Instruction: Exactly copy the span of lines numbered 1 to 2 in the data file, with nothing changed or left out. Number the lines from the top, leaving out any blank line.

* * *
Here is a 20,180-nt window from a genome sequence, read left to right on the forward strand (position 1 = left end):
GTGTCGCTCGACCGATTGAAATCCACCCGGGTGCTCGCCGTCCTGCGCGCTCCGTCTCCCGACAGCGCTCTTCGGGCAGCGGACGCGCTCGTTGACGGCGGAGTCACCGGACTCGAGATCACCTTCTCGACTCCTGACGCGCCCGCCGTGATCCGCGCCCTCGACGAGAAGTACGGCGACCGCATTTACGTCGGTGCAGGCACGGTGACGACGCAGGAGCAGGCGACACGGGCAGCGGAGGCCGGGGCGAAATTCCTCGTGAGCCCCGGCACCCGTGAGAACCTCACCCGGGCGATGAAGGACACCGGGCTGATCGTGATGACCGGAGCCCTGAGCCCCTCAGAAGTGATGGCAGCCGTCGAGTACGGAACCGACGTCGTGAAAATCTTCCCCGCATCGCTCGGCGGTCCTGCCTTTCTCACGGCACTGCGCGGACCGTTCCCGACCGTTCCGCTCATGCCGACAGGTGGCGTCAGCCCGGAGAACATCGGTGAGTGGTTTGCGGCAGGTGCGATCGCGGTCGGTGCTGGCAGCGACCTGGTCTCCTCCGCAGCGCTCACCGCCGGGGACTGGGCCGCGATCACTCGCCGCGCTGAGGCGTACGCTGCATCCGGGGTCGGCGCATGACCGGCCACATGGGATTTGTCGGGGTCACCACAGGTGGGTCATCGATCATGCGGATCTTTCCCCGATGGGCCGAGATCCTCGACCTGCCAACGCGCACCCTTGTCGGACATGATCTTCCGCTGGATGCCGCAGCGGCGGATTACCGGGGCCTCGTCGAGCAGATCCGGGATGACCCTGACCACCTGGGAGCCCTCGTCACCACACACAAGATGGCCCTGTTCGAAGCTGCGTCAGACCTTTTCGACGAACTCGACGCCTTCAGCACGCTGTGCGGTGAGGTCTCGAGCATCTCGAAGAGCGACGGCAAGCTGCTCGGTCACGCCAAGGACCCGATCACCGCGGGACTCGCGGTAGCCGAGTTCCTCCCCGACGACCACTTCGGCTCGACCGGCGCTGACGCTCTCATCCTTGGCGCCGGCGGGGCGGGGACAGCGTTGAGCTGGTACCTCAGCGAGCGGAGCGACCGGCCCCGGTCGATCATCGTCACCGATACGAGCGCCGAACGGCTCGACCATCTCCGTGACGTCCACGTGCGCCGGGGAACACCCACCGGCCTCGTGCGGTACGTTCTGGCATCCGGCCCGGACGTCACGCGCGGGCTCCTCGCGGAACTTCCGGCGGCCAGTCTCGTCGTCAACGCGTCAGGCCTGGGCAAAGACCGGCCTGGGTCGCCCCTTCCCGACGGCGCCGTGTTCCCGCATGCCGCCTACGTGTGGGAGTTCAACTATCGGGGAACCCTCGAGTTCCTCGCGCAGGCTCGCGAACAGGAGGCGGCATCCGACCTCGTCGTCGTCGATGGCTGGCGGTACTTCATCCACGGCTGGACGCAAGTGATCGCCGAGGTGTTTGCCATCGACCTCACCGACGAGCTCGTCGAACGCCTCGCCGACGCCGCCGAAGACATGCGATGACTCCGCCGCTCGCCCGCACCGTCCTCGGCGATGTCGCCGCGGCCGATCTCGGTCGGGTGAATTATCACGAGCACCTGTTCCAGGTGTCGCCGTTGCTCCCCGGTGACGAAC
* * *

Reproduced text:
Here is a 20,180-nt window from a genome sequence, read left to right on the forward strand (position 1 = left end):
GTGTCGCTCGACCGATTGAAATCCACCCGGGTGCTCGCCGTCCTGCGCGCTCCGTCTCCCGACAGCGCTCTTCGGGCAGCGGACGCGCTCGTTGACGGCGGAGTCACCGGACTCGAGATCACCTTCTCGACTCCTGACGCGCCCGCCGTGATCCGCGCCCTCGACGAGAAGTACGGCGACCGCATTTACGTCGGTGCAGGCACGGTGACGACGCAGGAGCAGGCGACACGGGCAGCGGAGGCCGGGGCGAAATTCCTCGTGAGCCCCGGCACCCGTGAGAACCTCACCCGGGCGATGAAGGACACCGGGCTGATCGTGATGACCGGAGCCCTGAGCCCCTCAGAAGTGATGGCAGCCGTCGAGTACGGAACCGACGTCGTGAAAATCTTCCCCGCATCGCTCGGCGGTCCTGCCTTTCTCACGGCACTGCGCGGACCGTTCCCGACCGTTCCGCTCATGCCGACAGGTGGCGTCAGCCCGGAGAACATCGGTGAGTGGTTTGCGGCAGGTGCGATCGCGGTCGGTGCTGGCAGCGACCTGGTCTCCTCCGCAGCGCTCACCGCCGGGGACTGGGCCGCGATCACTCGCCGCGCTGAGGCGTACGCTGCATCCGGGGTCGGCGCATGACCGGCCACATGGGATTTGTCGGGGTCACCACAGGTGGGTCATCGATCATGCGGATCTTTCCCCGATGGGCCGAGATCCTCGACCTGCCAACGCGCACCCTTGTCGGACATGATCTTCCGCTGGATGCCGCAGCGGCGGATTACCGGGGCCTCGTCGAGCAGATCCGGGATGACCCTGACCACCTGGGAGCCCTCGTCACCACACACAAGATGGCCCTGTTCGAAGCTGCGTCAGACCTTTTCGACGAACTCGACGCCTTCAGCACGCTGTGCGGTGAGGTCTCGAGCATCTCGAAGAGCGACGGCAAGCTGCTCGGTCACGCCAAGGACCCGATCACCGCGGGACTCGCGGTAGCCGAGTTCCTCCCCGACGACCACTTCGGCTCGACCGGCGCTGACGCTCTCATCCTTGGCGCCGGCGGGGCGGGGACAGCGTTGAGCTGGTACCTCAGCGAGCGGAGCGACCGGCCCCGGTCGATCATCGTCACCGATACGAGCGCCGAACGGCTCGACCATCTCCGTGACGTCCACGTGCGCCGGGGAACACCCACCGGCCTCGTGCGGTACGTTCTGGCATCCGGCCCGGACGTCACGCGCGGGCTCCTCGCGGAACTTCCGGCGGCCAGTCTCGTCGTCAACGCGTCAGGCCTGGGCAAAGACCGGCCTGGGTCGCCCCTTCCCGACGGCGCCGTGTTCCCGCATGCCGCCTACGTGTGGGAGTTCAACTATCGGGGAACCCTCGAGTTCCTCGCGCAGGCTCGCGAACAGGAGGCGGCATCCGACCTCGTCGTCGTCGATGGCTGGCGGTACTTCATCCACGGCTGGACGCAAGTGATCGCCGAGGTGTTTGCCATCGACCTCACCGACGAGCTCGTCGAACGCCTCGCCGACGCCGCCGAAGACATGCGATGACTCCGCCGCTCGCCCGCACCGTCCTCGGCGATGTCGCCGCGGCCGATCTCGGTCGGGTGAATTATCACGAGCACCTGTTCCAGGTGTCGCCGTTGCTCCCCGGTGACGAAC